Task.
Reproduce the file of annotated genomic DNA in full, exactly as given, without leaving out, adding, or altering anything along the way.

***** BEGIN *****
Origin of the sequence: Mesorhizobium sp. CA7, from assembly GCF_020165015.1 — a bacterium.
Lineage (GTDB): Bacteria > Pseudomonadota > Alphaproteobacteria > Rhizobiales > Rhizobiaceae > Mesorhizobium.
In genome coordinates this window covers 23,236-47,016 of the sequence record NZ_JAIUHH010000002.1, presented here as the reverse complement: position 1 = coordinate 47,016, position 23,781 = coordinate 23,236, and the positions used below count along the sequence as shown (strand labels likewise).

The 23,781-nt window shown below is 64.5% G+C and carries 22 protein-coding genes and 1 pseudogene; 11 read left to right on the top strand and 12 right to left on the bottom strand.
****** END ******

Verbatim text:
Origin of the sequence: Mesorhizobium sp. CA7, from assembly GCF_020165015.1 — a bacterium.
Lineage (GTDB): Bacteria > Pseudomonadota > Alphaproteobacteria > Rhizobiales > Rhizobiaceae > Mesorhizobium.
In genome coordinates this window covers 23,236-47,016 of the sequence record NZ_JAIUHH010000002.1, presented here as the reverse complement: position 1 = coordinate 47,016, position 23,781 = coordinate 23,236, and the positions used below count along the sequence as shown (strand labels likewise).

The 23,781-nt window shown below is 64.5% G+C and carries 22 protein-coding genes and 1 pseudogene; 11 read left to right on the top strand and 12 right to left on the bottom strand.